Abstract:Subcontracting, which companies use to avoid costly obligations otherwise required of direct, longer-term employment, is core to parcel delivery services in China. Alibaba, not unlike Amazon, has expanded its delivery network by investing in contingent subcontracted workers. The veil of workers’ independence, justified by their ownership of the vehicles they use to deliver, nonetheless provides them with little autonomy and exposes them to the uncertainties imposed by the market, oftentimes for little in return. This research analyzes labor informality and the coping strategies of working-class families in the parcel delivery sector. How do couriers, mostly male rural migrants, organize their work to adapt to speedups of production and circulation? In what ways households are adapted to enabling flexible employment in China’s platform economy?
Drawing on three rounds of participant observation at a parcel delivery station in Beijing from 2017 to 2018, supplemented by analysis of company and government documents, this ongoing project discusses how individual and family lives are impacted by the hectic world of work, and indeed, how courier services depend on the exploitation of households through flexibilization to improve their cost competitiveness. Married couriers rely heavily on their wives and/or parents for childcare and other housework while working hard to provide their families with the main source of income. Family arrangements like these often see fathers become minimally available to their families, even as their families work to ensure the fathers’ availability to work. The intersecting structures of these arrangements have ensured the daily reproduction of workers for employers’ benefit. Household members call customers or wrap parcels, for example, and their unpaid labor subsidizes delivery stations in their business operation. In this way, the “independence” of subcontracting allows employers to intensify production requirements and drive exploitation into forms hidden within the household.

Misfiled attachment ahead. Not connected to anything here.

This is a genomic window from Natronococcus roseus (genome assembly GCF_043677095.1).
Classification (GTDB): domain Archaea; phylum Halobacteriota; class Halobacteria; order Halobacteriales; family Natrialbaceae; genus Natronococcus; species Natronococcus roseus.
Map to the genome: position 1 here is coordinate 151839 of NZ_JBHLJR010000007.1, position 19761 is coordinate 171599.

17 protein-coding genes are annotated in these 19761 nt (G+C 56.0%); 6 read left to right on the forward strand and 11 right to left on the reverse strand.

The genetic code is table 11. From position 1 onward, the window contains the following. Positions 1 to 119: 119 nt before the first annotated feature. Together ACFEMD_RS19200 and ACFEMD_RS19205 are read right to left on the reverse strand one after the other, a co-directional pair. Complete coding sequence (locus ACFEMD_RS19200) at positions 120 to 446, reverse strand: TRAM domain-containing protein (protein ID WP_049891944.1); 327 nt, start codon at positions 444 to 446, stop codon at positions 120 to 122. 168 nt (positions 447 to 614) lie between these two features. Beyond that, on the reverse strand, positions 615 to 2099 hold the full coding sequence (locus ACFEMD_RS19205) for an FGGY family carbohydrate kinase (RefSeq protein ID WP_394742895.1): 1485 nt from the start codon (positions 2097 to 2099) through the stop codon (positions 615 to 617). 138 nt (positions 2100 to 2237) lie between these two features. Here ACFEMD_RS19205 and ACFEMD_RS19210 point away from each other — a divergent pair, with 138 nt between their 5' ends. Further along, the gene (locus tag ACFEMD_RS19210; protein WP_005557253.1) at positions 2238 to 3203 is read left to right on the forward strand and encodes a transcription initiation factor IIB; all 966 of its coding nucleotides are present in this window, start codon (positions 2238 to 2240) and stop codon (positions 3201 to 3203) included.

logistics labor, courier services, cost competitiveness, independent contractors, migrant working-class households, China
This research project is funded by the Chiang Ching-kuo Foundation and the East and Inner Asia Council of the Association for Asian Studies (AAS EIAC Grant: #1171163) and the Hong Kong Polytechnic University (Ref No.: P0042704).
Leave a Reply